What is the hypostatic union?
Jesus Christ is one person with two natures—divine and human. The hypostatic union describes this union of Christ’s humanity and divinity in one hypostasis, or individual existence. Jesus is God in the flesh. “In the beginning was the Word [Jesus], and the Word [Jesus] was with God, and the Word [Jesus] was God…. and the Word [Jesus] was made flesh, and dwelt among us” (John 1:1,14). Jesus had two natures—God and man. He was not part God and part man but fully God and fully man. Jesus never lost His divinity but existed on the earth as God coupled with a human nature.
Why are the Father, Son, and Holy Spirit referred to as persons?
God is a trinity of persons: Father, Son, and Holy Spirit. They are not the same person as each other but together they are one God. The Father is not the Son, nor the Son the Spirit, yet each of them are God. This is depicted in the Trinity shield illustration on page 5.
They are not individual persons in the sense that they all have individual fleshly bodies, but in the context that they are individually self-aware, can speak, love, will, etc. These are attributes of personhood, and thus the common use of the word persons.
How can the Trinity be illustrated?
There are many illustrations that have been used to illustrate the concept of the Trinity. Most illustrations fall short of fully demonstrating God being three in one and they must simply be regarded as imperfect ways of trying to visualize the mystery of the Trinity. It can be dangerous to illustrate improperly because when many illustrations are carried out, they lead to false conclusions about the Trinity.
The egg is commonly used to illustrate the Trinity. A chicken egg is composed of the shell, the egg white, and a yolk and together they are one egg. The three parts create a unified whole. Unlike the Trinity, the yolk is not an egg in and of itself. Christ is fully God, and yet God is Father, Son and Holy Spirit. They are all of one essence unlike the parts of the egg. Similarly, an apple is comprised of the skin, flesh, and seeds. It falls short just as the egg illustration as each person of the Trinity independently is still God.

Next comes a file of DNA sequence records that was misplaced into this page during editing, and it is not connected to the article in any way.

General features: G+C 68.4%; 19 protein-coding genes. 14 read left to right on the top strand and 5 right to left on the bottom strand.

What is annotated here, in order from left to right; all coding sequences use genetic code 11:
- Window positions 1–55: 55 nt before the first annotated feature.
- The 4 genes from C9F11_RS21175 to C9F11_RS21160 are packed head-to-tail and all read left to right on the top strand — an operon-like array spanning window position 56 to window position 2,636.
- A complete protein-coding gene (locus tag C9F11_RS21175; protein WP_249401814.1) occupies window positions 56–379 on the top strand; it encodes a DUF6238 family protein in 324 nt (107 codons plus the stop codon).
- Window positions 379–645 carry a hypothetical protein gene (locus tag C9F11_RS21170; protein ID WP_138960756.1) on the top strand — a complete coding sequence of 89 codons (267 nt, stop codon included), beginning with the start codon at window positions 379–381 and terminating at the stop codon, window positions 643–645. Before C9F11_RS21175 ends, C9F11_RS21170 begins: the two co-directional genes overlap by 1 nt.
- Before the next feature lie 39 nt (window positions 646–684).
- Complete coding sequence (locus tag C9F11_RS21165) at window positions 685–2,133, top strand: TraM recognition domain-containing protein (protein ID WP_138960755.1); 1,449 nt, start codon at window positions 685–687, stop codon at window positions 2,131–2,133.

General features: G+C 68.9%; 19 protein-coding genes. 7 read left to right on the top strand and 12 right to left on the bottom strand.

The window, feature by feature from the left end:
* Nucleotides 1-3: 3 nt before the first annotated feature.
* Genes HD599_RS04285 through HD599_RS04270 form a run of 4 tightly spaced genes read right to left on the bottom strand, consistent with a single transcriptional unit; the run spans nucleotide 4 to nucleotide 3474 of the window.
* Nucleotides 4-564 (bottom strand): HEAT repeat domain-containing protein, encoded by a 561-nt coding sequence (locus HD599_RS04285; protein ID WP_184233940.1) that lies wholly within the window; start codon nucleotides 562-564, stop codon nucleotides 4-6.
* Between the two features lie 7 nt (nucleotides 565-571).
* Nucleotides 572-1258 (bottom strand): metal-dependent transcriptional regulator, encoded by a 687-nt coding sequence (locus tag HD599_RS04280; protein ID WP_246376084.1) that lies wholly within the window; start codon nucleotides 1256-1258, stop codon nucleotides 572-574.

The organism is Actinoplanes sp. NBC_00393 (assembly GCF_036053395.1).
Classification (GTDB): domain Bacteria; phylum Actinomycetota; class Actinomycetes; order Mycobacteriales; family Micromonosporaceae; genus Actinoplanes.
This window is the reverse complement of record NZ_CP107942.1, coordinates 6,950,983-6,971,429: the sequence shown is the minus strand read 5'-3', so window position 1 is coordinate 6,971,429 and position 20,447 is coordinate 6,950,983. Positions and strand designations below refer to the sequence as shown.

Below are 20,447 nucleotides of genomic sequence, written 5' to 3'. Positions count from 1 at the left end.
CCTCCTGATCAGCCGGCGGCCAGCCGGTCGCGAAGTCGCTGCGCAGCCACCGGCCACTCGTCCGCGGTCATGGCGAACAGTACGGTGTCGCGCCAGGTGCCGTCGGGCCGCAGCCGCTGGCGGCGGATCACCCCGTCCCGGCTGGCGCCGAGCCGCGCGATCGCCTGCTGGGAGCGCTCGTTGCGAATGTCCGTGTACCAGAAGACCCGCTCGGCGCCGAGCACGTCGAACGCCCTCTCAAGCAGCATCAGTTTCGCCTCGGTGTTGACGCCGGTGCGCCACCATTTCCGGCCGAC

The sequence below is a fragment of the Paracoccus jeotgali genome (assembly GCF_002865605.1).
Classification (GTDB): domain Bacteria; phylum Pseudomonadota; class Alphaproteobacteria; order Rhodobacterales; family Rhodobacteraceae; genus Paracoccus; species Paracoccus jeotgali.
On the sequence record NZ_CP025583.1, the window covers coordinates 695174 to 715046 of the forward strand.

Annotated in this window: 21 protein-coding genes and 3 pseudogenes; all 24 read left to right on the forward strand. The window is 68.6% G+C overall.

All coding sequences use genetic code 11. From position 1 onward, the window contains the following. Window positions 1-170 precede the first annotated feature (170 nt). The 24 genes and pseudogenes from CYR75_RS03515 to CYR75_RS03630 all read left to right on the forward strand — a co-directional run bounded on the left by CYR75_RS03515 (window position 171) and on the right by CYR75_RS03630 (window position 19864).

Another common illustration involves water which can exist as a solid, liquid, or gas. Its chemical composition remains the same and it is of one substance regardless of the state. However, water usually exists in one state at a time, whereas the Trinity in its fulness is present always. While ice may become a liquid, the Son never becomes the Father, etc.
Another illustration used is that of a man who is a father, a son, and husband at the same time and yet is just one person. This would demonstrate a trinity of functions but falls short of demonstrating the separateness of the three persons of the Trinity.
Dr. Henry Morris notes that the universe is trinitarian in design. It consists of three things: matter, space, and time. If you remove any one of those three, the universe would cease to exist. While this shows the interconnectedness of three in one, each part is not the whole as is each person of the Godhead.
Geometrical designs have also been used to illustrate the Trinity. The triangle for example, has three independent sides connecting to form one shape. However, it is inadequate as each line is not a triangle of itself.
While it is not wrong to try to conceptualize the Trinity, it can often lead to error. All illustrations eventually fail and do not prove the Trinity, as an infinite God cannot be fully described by a finite illustration. The doctrine of the Trinity is a revelation of God not a concept revealed by nature or reason.